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'Super-rich' Irish property developers and the Celtic Tiger economy

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Abstract


  • The story of the rise and fall of the Celtic Tiger property developers

    offers insights into the role of the super-rich in material and symbolic

    place-making. Irish developers were not only involved in the physical

    construction of place(s); they were very public actors in the construction

    of discourses of Ireland as a place of opportunity, entrepreneurialism and

    success. In contrast to the relative anonymity of high-rolling financial

    traders, property developers were celebrated media stars. Indeed, as the

    property boom gathered pace, stories of past property successes arguably

    became an essential prerequisite for mobilizing new rounds of property

    investment. Developers with the 'Midas touch' were feted by the general

    and business media (both local and international) and courted by politicians.

    In this chapter we provide an account of the rise and impact of

    super-rich property developers in the Celtic Tiger economy. Two case

    studies of the changing fortunes of developers are presented which, not

    coincidentally, mirror the fortunes of the lrish economy. In the case

    studies, we reflect critically on the role of the developers' conspicuous consumption

    and personal wealth in mobilizing the huge bank loans on which

    their urban imagineering was founded.

Publication Date


  • 2013

Citation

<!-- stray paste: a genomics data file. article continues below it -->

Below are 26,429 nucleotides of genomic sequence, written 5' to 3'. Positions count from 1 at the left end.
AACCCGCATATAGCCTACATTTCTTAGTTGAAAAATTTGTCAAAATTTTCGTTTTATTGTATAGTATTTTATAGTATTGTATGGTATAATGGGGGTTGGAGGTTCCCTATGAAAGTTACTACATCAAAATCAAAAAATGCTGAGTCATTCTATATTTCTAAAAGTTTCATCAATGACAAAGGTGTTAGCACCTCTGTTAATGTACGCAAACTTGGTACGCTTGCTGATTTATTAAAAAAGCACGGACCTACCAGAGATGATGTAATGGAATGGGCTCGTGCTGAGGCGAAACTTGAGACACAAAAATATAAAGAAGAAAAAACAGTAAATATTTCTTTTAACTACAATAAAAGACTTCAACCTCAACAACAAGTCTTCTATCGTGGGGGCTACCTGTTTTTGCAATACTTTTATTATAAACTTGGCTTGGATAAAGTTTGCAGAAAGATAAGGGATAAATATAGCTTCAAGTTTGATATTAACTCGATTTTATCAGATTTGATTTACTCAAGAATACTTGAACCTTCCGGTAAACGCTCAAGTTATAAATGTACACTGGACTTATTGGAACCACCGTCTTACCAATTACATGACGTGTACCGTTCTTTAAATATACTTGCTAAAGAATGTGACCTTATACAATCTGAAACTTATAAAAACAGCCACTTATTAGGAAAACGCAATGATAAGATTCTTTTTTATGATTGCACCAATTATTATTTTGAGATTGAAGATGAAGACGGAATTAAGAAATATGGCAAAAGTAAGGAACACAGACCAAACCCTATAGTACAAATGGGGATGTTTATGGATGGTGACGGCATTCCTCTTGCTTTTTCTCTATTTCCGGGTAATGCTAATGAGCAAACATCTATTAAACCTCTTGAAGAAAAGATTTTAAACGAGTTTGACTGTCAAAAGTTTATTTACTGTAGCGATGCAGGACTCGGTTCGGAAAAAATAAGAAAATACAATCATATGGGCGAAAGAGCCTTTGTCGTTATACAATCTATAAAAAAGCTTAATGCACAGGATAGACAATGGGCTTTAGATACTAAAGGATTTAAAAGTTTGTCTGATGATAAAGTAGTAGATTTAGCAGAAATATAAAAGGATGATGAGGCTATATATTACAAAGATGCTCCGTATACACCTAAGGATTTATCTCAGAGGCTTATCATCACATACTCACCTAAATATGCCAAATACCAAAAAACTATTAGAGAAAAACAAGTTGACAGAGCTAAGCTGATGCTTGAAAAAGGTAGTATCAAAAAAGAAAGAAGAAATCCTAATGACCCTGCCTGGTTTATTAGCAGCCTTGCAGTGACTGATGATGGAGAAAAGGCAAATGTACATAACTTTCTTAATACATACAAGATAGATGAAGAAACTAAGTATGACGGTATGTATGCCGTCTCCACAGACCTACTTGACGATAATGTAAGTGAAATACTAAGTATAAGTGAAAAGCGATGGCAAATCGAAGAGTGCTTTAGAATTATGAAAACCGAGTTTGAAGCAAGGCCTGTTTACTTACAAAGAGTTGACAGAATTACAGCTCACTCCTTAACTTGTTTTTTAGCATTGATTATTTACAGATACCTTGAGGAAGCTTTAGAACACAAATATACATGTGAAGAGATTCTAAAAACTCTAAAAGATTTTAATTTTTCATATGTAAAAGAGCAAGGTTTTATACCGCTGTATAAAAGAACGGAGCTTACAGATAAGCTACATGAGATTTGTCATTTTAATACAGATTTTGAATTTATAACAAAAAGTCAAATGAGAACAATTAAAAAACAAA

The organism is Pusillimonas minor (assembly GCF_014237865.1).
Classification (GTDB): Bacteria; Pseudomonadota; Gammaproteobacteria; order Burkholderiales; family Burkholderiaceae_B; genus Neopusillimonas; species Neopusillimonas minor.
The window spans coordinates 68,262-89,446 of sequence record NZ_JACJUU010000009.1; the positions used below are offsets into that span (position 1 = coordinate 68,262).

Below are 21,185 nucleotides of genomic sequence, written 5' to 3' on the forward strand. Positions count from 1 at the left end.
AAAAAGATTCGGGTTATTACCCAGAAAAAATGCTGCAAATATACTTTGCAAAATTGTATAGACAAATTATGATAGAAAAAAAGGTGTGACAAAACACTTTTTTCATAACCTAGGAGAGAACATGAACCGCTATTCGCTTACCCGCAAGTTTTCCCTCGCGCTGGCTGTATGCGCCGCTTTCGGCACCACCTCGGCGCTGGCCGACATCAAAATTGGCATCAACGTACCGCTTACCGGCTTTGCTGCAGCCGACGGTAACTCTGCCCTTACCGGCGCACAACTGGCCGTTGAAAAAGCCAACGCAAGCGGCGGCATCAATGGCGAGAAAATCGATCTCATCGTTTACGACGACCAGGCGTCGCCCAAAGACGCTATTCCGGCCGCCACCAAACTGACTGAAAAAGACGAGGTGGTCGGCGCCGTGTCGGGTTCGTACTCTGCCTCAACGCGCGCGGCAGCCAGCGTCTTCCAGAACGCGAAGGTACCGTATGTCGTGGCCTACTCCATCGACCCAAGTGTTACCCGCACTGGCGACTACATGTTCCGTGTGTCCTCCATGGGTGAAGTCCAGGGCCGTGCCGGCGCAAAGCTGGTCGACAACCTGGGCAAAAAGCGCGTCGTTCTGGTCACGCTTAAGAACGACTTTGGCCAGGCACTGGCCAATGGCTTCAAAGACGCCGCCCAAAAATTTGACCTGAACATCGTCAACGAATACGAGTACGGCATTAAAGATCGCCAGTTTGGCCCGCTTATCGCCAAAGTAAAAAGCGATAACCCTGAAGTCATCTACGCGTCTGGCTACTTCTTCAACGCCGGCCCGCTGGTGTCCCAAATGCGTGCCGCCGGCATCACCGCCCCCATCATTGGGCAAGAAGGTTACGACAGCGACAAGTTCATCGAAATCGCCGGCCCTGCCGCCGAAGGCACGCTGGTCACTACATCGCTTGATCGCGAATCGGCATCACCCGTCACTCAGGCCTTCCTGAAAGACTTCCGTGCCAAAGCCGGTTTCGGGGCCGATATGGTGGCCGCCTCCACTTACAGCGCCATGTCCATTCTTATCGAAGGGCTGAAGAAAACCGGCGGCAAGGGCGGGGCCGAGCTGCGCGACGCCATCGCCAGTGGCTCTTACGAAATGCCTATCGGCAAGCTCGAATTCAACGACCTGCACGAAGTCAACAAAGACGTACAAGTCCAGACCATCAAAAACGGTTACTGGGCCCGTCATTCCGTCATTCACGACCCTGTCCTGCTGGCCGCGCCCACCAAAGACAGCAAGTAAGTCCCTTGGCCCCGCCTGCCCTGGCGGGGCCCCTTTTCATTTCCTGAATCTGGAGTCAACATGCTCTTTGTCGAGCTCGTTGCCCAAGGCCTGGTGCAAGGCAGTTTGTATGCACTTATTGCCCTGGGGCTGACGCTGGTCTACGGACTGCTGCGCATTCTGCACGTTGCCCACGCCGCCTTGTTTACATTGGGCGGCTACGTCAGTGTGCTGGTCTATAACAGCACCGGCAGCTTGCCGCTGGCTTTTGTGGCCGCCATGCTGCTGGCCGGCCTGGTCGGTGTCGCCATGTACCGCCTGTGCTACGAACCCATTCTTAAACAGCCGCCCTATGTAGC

• Murphy, L. & McGuirk, P. (2013). 'Super-rich' Irish property developers and the Celtic Tiger economy. In I. Hay (Eds.), Geographies of the Super-Rich (pp. 77-93). Cheltenham, United Kingdom: Edward Elgar Publishing.

International Standard Book Number (isbn) 13


  • 9780857935687

Scopus Eid


  • 2-s2.0-84881733062

Ro Full-text Url


  • http://ro.uow.edu.au/cgi/viewcontent.cgi?article=3337&context=sspapers

Ro Metadata Url


  • http://ro.uow.edu.au/sspapers/2336

Book Title


  • Geographies of the Super-Rich

Has Global Citation Frequency


Start Page


  • 77

End Page


  • 93

Place Of Publication


  • Cheltenham, United Kingdom

Abstract


  • The story of the rise and fall of the Celtic Tiger property developers

    offers insights into the role of the super-rich in material and symbolic

    place-making. Irish developers were not only involved in the physical

    construction of place(s); they were very public actors in the construction

    of discourses of Ireland as a place of opportunity, entrepreneurialism and

    success. In contrast to the relative anonymity of high-rolling financial

    traders, property developers were celebrated media stars. Indeed, as the

    property boom gathered pace, stories of past property successes arguably

    became an essential prerequisite for mobilizing new rounds of property

    investment. Developers with the 'Midas touch' were feted by the general

    and business media (both local and international) and courted by politicians.

    In this chapter we provide an account of the rise and impact of

    super-rich property developers in the Celtic Tiger economy. Two case

    studies of the changing fortunes of developers are presented which, not

    coincidentally, mirror the fortunes of the lrish economy. In the case

    studies, we reflect critically on the role of the developers' conspicuous consumption

    and personal wealth in mobilizing the huge bank loans on which

    their urban imagineering was founded.

Publication Date


  • 2013

Citation


  • Murphy, L. & McGuirk, P. (2013). 'Super-rich' Irish property developers and the Celtic Tiger economy. In I. Hay (Eds.), Geographies of the Super-Rich (pp. 77-93). Cheltenham, United Kingdom: Edward Elgar Publishing.

International Standard Book Number (isbn) 13


  • 9780857935687

Scopus Eid


  • 2-s2.0-84881733062

Ro Full-text Url


  • http://ro.uow.edu.au/cgi/viewcontent.cgi?article=3337&context=sspapers

Ro Metadata Url


  • http://ro.uow.edu.au/sspapers/2336

Book Title


  • Geographies of the Super-Rich

Has Global Citation Frequency


Start Page


  • 77

End Page


  • 93

Place Of Publication


  • Cheltenham, United Kingdom